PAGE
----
Why Does God Feel So Absent (Part One)?

Something has been bothering me for years, and I am obsessed with getting clear on it: why does living in modern culture rob us of a sense of God’s presence? When Paul spoke to the Athenians he could assume that they shared his vivid sense of a divine presence in human life and in nature. He was sure that they would agree with the sixth-century B.C. philosopher Epimenides whom he quoted: “In him we live and move and have our being” (Acts 17:28). For the Athenians and nearly all the ancients it seemed obvious that nature was moved and ordered and directed by the divine spirit and mind. Why isn’t it obvious for us? Perhaps there are many reasons, but I want to focus on one: the impact of the model of reality generated by early modern science.

Modern science began in the early seventeenth century with Francis Bacon’s and Galileo’s rejection of Aristotle’s philosophy of science, especially their exclusion of formal and final causality from the study of nature. A formal cause is the design plan or blue print that makes a thing what it is as opposed to something else. It is the unifying center of a thing that integrates all its components into one whole. It is the foundation of its properties. Clearly a design plan is not a physical thing and does not exercise causality in a physical way. It can be comprehended only obscurely, as imperfect image. For these reasons, Bacon and Galileo excluded it from their new empirical/mathematical science.

A final cause is the reason for which a thing is made. It is the aim at which its entire development and activity is aimed. Like a formal cause, a final cause is not a physical thing and cannot exercise physical causality. It exists only in the mind of the maker of the thing. Bacon and Galileo saw no way of studying final causes empirically. How can you study the mind that made a natural object or the inner striving of the thing toward a goal? Those things, if they are factors at all, are hidden from the practitioner of empirical science who always views things from an external point of view.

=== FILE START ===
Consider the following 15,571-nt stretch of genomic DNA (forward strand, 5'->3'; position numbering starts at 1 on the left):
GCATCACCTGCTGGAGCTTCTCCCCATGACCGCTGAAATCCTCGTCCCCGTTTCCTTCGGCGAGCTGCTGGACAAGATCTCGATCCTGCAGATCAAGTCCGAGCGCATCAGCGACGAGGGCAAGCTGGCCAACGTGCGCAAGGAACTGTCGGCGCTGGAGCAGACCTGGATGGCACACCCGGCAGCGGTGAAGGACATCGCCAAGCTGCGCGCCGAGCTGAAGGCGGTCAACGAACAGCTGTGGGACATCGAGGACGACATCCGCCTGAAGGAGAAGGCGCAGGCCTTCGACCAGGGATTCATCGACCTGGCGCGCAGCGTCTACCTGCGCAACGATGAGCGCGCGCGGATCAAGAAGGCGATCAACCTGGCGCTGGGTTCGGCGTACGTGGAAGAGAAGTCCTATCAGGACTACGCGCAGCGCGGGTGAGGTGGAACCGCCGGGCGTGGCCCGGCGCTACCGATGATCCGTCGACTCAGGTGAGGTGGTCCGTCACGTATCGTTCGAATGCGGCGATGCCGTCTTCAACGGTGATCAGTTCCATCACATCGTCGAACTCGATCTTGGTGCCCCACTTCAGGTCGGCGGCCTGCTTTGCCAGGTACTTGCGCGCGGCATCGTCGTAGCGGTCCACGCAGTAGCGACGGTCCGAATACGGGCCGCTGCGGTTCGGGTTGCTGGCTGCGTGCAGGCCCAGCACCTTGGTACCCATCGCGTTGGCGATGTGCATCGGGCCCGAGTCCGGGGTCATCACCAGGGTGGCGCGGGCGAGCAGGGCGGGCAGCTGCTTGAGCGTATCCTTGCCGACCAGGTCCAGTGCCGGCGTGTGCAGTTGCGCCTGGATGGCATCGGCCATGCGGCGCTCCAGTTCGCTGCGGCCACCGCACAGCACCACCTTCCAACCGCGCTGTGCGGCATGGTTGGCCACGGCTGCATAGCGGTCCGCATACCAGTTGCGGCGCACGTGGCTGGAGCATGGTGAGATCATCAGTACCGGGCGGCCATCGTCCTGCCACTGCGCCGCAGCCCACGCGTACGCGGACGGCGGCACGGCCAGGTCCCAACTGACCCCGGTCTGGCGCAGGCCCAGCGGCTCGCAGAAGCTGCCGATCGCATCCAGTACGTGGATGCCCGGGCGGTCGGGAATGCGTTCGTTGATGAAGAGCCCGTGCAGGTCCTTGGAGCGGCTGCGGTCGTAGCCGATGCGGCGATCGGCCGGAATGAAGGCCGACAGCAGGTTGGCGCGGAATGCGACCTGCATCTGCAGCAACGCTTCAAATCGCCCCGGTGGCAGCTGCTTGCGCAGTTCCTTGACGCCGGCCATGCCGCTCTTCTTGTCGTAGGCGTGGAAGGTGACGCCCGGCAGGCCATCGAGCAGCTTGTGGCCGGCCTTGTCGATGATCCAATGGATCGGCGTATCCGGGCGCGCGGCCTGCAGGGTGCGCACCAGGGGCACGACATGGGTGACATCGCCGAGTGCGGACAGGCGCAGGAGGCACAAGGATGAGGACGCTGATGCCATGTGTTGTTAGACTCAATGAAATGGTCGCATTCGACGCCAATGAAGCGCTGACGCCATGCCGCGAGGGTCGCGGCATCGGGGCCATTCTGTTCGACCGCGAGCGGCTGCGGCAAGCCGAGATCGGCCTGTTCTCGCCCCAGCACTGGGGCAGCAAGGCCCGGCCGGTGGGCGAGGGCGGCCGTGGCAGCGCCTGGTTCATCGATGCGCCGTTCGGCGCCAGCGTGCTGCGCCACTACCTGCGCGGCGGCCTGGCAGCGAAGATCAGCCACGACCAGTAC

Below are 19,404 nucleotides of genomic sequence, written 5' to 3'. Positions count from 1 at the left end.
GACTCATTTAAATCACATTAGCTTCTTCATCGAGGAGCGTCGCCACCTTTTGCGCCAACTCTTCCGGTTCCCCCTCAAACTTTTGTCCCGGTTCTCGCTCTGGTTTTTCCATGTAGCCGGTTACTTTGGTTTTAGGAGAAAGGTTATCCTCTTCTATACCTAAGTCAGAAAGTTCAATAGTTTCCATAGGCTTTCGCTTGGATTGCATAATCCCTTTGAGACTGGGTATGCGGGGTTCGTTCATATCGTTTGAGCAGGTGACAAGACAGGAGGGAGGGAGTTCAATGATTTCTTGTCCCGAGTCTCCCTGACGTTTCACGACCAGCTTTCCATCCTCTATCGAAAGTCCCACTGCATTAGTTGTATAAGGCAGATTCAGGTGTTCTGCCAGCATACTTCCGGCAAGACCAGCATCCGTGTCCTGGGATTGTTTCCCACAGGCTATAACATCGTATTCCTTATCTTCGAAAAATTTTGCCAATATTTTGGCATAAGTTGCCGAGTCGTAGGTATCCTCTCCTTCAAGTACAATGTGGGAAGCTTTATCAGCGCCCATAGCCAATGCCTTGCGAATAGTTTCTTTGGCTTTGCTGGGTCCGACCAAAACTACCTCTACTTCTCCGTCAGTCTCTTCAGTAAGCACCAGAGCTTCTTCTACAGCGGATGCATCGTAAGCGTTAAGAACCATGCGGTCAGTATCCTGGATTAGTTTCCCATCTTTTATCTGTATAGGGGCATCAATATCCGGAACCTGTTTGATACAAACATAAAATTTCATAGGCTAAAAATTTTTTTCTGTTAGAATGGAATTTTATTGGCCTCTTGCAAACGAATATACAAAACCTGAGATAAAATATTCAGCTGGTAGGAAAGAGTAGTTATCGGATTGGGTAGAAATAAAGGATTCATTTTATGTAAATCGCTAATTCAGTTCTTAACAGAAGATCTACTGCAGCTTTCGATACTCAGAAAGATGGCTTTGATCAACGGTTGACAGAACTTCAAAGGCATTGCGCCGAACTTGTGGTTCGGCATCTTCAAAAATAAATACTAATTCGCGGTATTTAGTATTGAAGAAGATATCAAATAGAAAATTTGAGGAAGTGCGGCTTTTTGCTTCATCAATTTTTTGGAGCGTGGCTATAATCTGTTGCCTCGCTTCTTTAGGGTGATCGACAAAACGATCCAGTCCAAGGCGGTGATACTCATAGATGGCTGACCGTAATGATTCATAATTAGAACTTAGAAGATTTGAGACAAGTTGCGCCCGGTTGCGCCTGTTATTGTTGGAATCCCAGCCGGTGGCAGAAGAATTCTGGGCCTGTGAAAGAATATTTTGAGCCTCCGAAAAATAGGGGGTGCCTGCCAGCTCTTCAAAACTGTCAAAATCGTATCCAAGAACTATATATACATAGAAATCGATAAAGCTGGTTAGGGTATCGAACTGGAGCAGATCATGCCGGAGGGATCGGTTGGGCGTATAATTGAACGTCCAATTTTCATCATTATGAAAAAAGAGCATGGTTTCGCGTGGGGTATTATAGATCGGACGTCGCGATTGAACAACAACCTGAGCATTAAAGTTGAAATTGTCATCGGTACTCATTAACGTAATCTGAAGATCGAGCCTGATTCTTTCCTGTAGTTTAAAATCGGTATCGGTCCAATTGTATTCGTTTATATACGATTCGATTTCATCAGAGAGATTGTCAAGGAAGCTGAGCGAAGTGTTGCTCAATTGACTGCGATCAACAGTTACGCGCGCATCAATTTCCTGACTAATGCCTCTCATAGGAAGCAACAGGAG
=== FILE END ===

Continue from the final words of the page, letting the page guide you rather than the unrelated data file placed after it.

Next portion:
Bacon and Galileo redesigned natural science so that it deals only with empirically observable phenomena, which it comprehends exclusively in mathematical terms. In other words, the task of natural science is to figure out the mathematical relationships of things that are capable of activating one of our five senses. What sorts of things activate our senses? The impacts of material objects! Hence, for Bacon and Galileo, natural science envisions reality as bits of matter related in space in ways that can be understood truly only in mathematical terms!

Natural science and the technology it has made possible have been decisive in forming modern culture. Modern science’s way of explaining empirical phenomena and the model of reality that has guided its investigations have so shaped our understanding of nature that we unthinkingly assume that it describes the way things truly are: everything in nature really is just bits of matter related in space. There is no formal causality operative in nature and no final causality that directs it toward a goal. Hence we cannot immediately experience nature as the result of design and in movement toward an end. And this is why we cannot feel what Paul assumed the Athenians felt, that “in him we live and move and have our being.”

In my view one of the most urgent needs of modern culture is to rediscover formal and final causality in nature and ourselves. I am not a professional philosopher or a scientist, but I want to do something to help people see the world through a different lens. What follows is not highly systematic. But I hope it can nevertheless cause us to question the materialistic model that robs us of the feeling of living in the flow of the divine life and thought as it manifests itself in the forms and flow of nature.

To Be Continued: Part 2 will be posted tomorrow.

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